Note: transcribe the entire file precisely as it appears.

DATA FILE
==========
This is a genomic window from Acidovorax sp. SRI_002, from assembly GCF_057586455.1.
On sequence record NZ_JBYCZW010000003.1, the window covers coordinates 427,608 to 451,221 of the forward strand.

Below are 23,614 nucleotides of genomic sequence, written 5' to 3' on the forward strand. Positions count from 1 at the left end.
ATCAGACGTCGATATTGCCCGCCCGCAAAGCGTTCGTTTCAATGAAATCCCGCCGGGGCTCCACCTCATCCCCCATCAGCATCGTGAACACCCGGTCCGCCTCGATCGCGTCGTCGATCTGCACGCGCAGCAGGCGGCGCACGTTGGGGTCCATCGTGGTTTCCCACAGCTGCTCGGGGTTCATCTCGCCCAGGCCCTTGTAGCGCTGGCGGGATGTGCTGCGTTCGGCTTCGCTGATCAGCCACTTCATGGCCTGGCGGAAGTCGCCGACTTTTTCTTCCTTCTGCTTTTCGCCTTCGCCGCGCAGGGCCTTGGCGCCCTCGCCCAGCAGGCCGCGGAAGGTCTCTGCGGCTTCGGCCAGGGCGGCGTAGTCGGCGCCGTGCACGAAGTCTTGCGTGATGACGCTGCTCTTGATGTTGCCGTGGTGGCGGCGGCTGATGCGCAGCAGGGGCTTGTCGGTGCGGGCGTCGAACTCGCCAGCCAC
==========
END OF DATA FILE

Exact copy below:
This is a genomic window from Acidovorax sp. SRI_002, from assembly GCF_057586455.1.
On sequence record NZ_JBYCZW010000003.1, the window covers coordinates 427,608 to 451,221 of the forward strand.

Below are 23,614 nucleotides of genomic sequence, written 5' to 3' on the forward strand. Positions count from 1 at the left end.
ATCAGACGTCGATATTGCCCGCCCGCAAAGCGTTCGTTTCAATGAAATCCCGCCGGGGCTCCACCTCATCCCCCATCAGCATCGTGAACACCCGGTCCGCCTCGATCGCGTCGTCGATCTGCACGCGCAGCAGGCGGCGCACGTTGGGGTCCATCGTGGTTTCCCACAGCTGCTCGGGGTTCATCTCGCCCAGGCCCTTGTAGCGCTGGCGGGATGTGCTGCGTTCGGCTTCGCTGATCAGCCACTTCATGGCCTGGCGGAAGTCGCCGACTTTTTCTTCCTTCTGCTTTTCGCCTTCGCCGCGCAGGGCCTTGGCGCCCTCGCCCAGCAGGCCGCGGAAGGTCTCTGCGGCTTCGGCCAGGGCGGCGTAGTCGGCGCCGTGCACGAAGTCTTGCGTGATGACGCTGCTCTTGATGTTGCCGTGGTGGCGGCGGCTGATGCGCAGCAGGGGCTTGTCGGTGCGGGCGTCGAACTCGCCAGCCAC